SMALL children and old people go well together.

Just how well, we saw on TV this week when four-year-olds had a remarkable effect on old people with dementia. And vice versa.

Yet, we do our best to keep the generations apart. The young old get roped in to babysit, but the old old are often cut off from children altogether.

God help any old person who dares speaks to a strange child in a public place – we’re all now so suspicious that a screaming lynch mob will be gathering in minutes.

But there are ways we can bridge the gap.

Years ago, when I had a small baby, an enterprising health visitor in Northallerton had the brainwave of roping in new mothers to help at a weekly tea party for very old people, most of whom had no family or regular visitors. We chauffeured the old people to the community centre, handed round cups of tea and made polite conversation. We were pretty smug and thought we were doing a great job.

But it was our children who were the real stars of the show.

Babies sat happily on old laps and patted wrinkled faces. They crawled around walking frames and gurgled. Toddlers charged around shouting “Watch me!” and then would lean happily against elderly knees for a rest and reassurance.

They shared chocolate biscuits and accepted each other quite happily.

What I didn’t realise – being young and not very wise – was how little physical contact many of those people had with anyone else, other than the absolute essentials for care. So to have a two-year-old sit next to you and hold your hand was a bit special.

Young mums learned quite a bit too. Inspired by the toddlers, old ladies would recall stories of their own childhoods or how they’d brought up their children and laughed, though quite kindly, at our do-it-by-the book intense approach to babies.

It cost nothing, apart from a bit of petrol and a few teabags, and it did us all good.

For years my first born always associated old people with chocolate biscuits. There are worse things.

SO, at 96 and after more than 22,000 solo engagements, the Duke of Edinburgh has finally retired. Don’t suppose he’ll be happy pottering about getting the Queen’s tea ready for when she comes back from her day job.

A man of his energy and bloody-mindedness will still find plenty to occupy him – and that doesn’t mean making a model of Buckingham Palace out of matchsticks, either.

THE row about breastfeeding has warmed up again. We’re the worst in the western world apparently with few of us breastfeeding at all and nearly all of us giving up before baby’s first birthday.

Then, if you’re back at work, there’s the problem with using the office fridge… The Royal College of Paediatrics and Child Health says women are too embarrassed to feed in their baby in public. Is it any wonder? We see naked flesh everywhere, no part is too private any more, even on prime time TV. But if some mother dares to feed her hungry baby, there’s usually outrage. So who’s going to risk that too often?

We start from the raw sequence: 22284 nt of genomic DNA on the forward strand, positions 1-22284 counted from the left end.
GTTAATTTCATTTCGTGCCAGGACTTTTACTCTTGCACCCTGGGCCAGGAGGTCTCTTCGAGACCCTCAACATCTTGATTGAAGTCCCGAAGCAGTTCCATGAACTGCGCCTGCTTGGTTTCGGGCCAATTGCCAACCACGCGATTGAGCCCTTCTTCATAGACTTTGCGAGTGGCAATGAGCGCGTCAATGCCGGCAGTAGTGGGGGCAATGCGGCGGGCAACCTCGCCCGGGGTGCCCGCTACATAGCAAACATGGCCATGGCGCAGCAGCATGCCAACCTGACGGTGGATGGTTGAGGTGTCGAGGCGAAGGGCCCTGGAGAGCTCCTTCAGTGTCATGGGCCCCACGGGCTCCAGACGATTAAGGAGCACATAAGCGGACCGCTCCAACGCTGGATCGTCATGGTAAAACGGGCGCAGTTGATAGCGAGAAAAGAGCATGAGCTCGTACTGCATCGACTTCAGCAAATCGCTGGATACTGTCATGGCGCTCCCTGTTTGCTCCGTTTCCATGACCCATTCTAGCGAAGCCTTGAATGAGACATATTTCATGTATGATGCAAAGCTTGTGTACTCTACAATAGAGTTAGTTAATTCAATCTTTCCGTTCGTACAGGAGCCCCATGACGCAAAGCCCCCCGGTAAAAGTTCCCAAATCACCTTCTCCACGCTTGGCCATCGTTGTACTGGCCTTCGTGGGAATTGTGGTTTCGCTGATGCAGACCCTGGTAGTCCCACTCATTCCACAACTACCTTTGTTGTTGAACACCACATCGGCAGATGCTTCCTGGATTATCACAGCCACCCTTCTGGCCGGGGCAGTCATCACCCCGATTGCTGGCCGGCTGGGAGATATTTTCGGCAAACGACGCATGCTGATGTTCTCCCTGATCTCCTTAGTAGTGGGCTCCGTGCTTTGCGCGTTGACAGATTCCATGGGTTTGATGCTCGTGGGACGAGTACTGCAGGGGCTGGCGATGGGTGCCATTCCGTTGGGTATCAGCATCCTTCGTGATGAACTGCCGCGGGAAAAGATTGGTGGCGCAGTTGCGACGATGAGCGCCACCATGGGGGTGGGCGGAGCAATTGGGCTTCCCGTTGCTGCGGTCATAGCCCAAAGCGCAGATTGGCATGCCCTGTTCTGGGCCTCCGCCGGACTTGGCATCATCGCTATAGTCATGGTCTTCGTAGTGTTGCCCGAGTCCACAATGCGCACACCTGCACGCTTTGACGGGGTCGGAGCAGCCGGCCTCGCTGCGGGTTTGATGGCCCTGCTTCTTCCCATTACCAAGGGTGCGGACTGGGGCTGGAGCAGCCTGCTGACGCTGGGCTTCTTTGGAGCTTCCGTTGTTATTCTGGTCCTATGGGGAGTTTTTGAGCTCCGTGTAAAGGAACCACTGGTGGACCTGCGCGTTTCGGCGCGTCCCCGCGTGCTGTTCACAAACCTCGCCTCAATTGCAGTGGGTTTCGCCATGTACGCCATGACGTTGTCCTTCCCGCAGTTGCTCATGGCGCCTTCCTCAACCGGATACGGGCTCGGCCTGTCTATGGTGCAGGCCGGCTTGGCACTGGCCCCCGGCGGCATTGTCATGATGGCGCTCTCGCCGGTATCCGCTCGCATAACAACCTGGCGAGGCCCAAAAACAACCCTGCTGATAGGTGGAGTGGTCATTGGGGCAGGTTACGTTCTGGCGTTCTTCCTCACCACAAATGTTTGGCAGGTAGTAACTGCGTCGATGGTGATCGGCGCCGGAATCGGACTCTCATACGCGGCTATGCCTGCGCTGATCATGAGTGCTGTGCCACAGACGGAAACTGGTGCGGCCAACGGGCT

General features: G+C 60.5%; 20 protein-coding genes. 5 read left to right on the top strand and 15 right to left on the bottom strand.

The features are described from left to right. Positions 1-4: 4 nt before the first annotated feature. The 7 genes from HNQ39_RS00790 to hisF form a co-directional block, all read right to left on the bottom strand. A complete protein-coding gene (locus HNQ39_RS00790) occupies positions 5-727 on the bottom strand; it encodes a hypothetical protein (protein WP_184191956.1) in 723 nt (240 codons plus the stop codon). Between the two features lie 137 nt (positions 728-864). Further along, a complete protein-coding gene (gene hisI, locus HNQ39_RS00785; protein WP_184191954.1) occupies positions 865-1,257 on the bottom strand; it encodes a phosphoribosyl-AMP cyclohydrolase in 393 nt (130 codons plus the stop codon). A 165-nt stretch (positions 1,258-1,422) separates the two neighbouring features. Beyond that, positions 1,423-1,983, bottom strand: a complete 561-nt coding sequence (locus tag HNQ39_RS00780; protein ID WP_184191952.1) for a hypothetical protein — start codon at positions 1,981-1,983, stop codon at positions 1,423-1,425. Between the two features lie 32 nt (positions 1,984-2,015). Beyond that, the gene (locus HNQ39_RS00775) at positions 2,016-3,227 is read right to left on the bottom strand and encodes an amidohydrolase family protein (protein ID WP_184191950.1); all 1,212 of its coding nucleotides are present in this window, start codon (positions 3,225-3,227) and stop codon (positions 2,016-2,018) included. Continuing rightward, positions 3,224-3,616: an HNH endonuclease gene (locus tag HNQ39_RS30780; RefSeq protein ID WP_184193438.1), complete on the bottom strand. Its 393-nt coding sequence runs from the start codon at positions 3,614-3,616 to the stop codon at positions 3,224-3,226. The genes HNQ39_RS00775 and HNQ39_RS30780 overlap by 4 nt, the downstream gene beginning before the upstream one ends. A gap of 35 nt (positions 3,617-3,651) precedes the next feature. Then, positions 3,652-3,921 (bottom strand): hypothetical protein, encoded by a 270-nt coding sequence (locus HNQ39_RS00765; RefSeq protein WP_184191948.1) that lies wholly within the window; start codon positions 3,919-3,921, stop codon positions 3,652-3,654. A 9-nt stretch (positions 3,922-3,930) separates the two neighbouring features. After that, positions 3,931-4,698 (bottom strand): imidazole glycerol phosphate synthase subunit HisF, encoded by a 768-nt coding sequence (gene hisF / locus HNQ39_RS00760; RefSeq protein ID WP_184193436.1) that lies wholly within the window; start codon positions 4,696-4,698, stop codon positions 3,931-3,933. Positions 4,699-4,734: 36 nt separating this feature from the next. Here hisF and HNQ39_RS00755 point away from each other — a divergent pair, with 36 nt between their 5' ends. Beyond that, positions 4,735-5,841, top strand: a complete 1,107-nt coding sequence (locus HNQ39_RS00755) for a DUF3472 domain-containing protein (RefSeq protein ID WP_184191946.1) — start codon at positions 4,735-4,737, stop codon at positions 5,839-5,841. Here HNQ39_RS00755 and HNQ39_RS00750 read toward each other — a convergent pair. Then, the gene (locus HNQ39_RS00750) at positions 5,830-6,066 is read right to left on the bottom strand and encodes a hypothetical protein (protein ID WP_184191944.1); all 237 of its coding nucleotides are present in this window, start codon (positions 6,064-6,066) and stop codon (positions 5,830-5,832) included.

I lasted about six months with mine. It was cheap and convenient and all that – but it was often exhausting and not half as convenient as having someone else able to do it.

Yes, we know breast is best. But formula isn’t exactly poison, is it?

What babies need are happy, relaxed, confident mothers and if formula is the best way of achieving that, then good luck to them all.

Far better than a mother with cracked breasts weeping with exhaustion.

ANTHONY Scaramucci lasted ten days in his job as White House communications director, which must be some sort of record.

His wife has also asked for a divorce.

Apparently he is such a total workaholic that when his wife was in labour with their second child he preferred to go to that boy scout rally with President Trump – and we saw how that worked out… According to the New York Post he sent his wife a text “Congratulations,”

it said “I’ll pray for our child.”

After a reaction like that, he’s lucky it was only his job he lost.

THE smarter you are, the less likely you are to pass your driving test, says new research.

I failed my test eight times. I always said I was a genius.

NO one loves a bit of gossip more than I do. As for scandal, bring it on. And I was never a fan of Princess Di.

But still, no, I won’t be watching the Channel 4 documentary on Sunday in which Princess Diana talks about the royals, her life and Prince Charles’ inadequacies as a lover. It just all seems so seedy.

Even given Diana’s talent for selfpublicity, these were private tapes for private use. To reveal them now will do nothing but upset her family and provide tittle tattle for more gleeful gossips paddling in the wrecks of other people’s lives.

Channel Four claim – and they did it with almost a straight face – that the tapes are “an important historical source.”

Well fine. If history is all that matters, why not keep them for another 50 years when those immediately involved will be past caring?

FOR at least ten years our bikes have been rusting, unused, in the back of the garage, so husband and I finally admitted defeat and took them to the tip.

The next day I went to Wallington, the delightful National Trust house near Morpeth. The grounds and gardens – great place for kids – were packed with old bikes.

They were sunk into the soil, splashed on in fountains and everywhere propped up with flowers cascading down over the handlebars.

They looked amazing. Not rusty old bikes but fun pieces of garden art.

Maybe I could get ours back…

YOUNGER son is about to work in the USA and has free healthcare as part of his job but he’ll have to pay for wife and baby. The cost? £500 a month… Makes you realise the NHS is a bargain – and that we should perhaps be paying more for it.

GO on then – did you actually recognise any of the names in the new Celebrity Big Brother line up?